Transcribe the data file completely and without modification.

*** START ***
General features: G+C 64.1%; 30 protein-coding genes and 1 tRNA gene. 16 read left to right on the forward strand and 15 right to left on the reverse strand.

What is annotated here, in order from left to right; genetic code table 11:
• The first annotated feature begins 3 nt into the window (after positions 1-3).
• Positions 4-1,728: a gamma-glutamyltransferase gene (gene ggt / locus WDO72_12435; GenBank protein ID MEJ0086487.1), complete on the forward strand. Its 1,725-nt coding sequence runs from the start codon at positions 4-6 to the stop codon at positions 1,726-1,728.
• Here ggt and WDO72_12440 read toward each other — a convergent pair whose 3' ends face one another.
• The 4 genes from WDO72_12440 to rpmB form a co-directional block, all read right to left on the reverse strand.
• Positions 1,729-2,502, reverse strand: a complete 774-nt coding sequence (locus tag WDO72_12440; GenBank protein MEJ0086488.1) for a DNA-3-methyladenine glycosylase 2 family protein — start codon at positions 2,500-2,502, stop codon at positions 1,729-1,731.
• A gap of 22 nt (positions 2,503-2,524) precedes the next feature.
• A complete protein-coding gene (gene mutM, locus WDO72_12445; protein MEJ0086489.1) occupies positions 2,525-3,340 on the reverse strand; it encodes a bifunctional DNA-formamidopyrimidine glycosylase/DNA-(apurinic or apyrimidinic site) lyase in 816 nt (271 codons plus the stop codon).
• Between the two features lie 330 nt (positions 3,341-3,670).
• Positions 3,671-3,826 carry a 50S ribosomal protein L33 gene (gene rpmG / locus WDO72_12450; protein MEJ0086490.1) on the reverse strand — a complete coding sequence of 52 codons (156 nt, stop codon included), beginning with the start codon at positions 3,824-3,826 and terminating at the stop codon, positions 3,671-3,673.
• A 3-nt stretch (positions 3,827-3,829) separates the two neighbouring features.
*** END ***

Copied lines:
General features: G+C 64.1%; 30 protein-coding genes and 1 tRNA gene. 16 read left to right on the forward strand and 15 right to left on the reverse strand.

What is annotated here, in order from left to right; genetic code table 11:
• The first annotated feature begins 3 nt into the window (after positions 1-3).
• Positions 4-1,728: a gamma-glutamyltransferase gene (gene ggt / locus WDO72_12435; GenBank protein ID MEJ0086487.1), complete on the forward strand. Its 1,725-nt coding sequence runs from the start codon at positions 4-6 to the stop codon at positions 1,726-1,728.
• Here ggt and WDO72_12440 read toward each other — a convergent pair whose 3' ends face one another.
• The 4 genes from WDO72_12440 to rpmB form a co-directional block, all read right to left on the reverse strand.
• Positions 1,729-2,502, reverse strand: a complete 774-nt coding sequence (locus tag WDO72_12440; GenBank protein MEJ0086488.1) for a DNA-3-methyladenine glycosylase 2 family protein — start codon at positions 2,500-2,502, stop codon at positions 1,729-1,731.
• A gap of 22 nt (positions 2,503-2,524) precedes the next feature.
• A complete protein-coding gene (gene mutM, locus WDO72_12445; protein MEJ0086489.1) occupies positions 2,525-3,340 on the reverse strand; it encodes a bifunctional DNA-formamidopyrimidine glycosylase/DNA-(apurinic or apyrimidinic site) lyase in 816 nt (271 codons plus the stop codon).
• Between the two features lie 330 nt (positions 3,341-3,670).
• Positions 3,671-3,826 carry a 50S ribosomal protein L33 gene (gene rpmG / locus WDO72_12450; protein MEJ0086490.1) on the reverse strand — a complete coding sequence of 52 codons (156 nt, stop codon included), beginning with the start codon at positions 3,824-3,826 and terminating at the stop codon, positions 3,671-3,673.
• A 3-nt stretch (positions 3,827-3,829) separates the two neighbouring features.